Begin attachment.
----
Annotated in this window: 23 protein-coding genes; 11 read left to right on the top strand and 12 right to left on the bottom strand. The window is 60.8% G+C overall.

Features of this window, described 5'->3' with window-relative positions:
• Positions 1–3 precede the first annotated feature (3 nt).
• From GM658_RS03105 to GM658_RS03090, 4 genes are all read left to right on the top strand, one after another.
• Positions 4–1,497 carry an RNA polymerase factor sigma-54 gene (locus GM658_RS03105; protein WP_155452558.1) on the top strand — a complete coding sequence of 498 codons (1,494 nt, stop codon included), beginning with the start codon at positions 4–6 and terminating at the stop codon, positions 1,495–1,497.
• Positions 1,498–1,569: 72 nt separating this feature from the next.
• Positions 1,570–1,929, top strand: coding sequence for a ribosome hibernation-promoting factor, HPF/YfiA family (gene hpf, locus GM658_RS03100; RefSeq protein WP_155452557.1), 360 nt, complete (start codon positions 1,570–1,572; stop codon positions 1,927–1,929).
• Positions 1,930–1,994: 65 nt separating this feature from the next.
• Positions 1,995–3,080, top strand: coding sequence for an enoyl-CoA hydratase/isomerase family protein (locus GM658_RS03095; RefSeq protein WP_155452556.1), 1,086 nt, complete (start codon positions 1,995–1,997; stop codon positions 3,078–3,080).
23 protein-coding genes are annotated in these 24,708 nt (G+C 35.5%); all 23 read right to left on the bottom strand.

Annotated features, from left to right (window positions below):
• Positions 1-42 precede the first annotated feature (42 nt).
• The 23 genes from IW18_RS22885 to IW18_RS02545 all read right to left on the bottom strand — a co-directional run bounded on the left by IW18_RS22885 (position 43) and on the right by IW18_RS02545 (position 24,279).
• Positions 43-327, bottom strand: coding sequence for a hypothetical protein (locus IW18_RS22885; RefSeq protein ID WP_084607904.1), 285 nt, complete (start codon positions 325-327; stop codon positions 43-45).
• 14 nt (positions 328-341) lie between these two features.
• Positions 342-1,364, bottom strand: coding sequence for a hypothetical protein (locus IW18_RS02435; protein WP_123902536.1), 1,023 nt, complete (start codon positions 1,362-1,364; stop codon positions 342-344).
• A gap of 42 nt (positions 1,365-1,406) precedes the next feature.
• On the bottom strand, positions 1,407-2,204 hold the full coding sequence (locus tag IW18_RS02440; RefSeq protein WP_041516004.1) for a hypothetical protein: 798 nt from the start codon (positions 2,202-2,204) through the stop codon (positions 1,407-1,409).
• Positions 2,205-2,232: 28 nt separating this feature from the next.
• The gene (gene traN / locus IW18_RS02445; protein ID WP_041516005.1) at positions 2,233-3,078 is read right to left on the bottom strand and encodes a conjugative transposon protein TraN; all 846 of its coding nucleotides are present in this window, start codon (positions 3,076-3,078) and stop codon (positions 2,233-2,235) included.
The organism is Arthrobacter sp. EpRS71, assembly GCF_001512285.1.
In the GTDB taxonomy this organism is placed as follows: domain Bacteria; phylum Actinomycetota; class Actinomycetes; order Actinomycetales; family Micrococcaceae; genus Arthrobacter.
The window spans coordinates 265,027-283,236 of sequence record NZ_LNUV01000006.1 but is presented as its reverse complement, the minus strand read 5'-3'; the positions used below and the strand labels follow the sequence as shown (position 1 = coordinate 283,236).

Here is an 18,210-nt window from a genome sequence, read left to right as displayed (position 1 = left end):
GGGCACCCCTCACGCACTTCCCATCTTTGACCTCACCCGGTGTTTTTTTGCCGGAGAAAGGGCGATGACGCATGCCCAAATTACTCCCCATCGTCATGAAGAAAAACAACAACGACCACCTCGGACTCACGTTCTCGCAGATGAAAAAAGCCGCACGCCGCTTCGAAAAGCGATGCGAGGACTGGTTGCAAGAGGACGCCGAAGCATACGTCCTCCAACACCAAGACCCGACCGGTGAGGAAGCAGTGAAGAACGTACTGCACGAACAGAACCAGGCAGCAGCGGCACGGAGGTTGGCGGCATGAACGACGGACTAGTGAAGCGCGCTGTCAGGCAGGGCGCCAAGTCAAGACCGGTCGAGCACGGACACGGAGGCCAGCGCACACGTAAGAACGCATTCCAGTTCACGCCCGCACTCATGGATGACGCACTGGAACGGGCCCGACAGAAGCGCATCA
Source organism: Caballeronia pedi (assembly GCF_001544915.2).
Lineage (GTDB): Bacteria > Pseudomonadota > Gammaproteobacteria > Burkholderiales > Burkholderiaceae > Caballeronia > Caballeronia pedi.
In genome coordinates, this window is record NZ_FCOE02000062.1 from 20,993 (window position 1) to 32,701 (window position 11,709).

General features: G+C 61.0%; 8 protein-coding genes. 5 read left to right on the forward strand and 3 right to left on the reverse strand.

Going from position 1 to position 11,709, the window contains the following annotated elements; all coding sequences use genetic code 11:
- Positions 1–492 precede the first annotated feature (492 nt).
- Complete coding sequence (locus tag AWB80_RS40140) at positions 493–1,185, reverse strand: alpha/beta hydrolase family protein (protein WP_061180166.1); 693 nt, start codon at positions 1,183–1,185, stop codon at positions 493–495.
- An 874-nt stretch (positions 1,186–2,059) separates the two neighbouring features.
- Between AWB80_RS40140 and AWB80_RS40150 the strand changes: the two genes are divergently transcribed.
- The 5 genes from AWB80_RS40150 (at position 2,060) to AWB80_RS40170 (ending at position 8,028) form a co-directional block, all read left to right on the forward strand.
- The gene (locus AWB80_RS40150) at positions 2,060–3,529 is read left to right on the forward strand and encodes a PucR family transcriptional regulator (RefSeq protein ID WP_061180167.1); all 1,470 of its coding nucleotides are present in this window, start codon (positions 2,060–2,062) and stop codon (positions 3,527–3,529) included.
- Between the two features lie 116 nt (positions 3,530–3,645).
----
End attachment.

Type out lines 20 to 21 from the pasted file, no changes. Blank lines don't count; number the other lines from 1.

• The gene (gene traN / locus IW18_RS02445; protein ID WP_041516005.1) at positions 2,233-3,078 is read right to left on the bottom strand and encodes a conjugative transposon protein TraN; all 846 of its coding nucleotides are present in this window, start codon (positions 3,076-3,078) and stop codon (positions 2,233-2,235) included.
The organism is Arthrobacter sp. EpRS71, assembly GCF_001512285.1.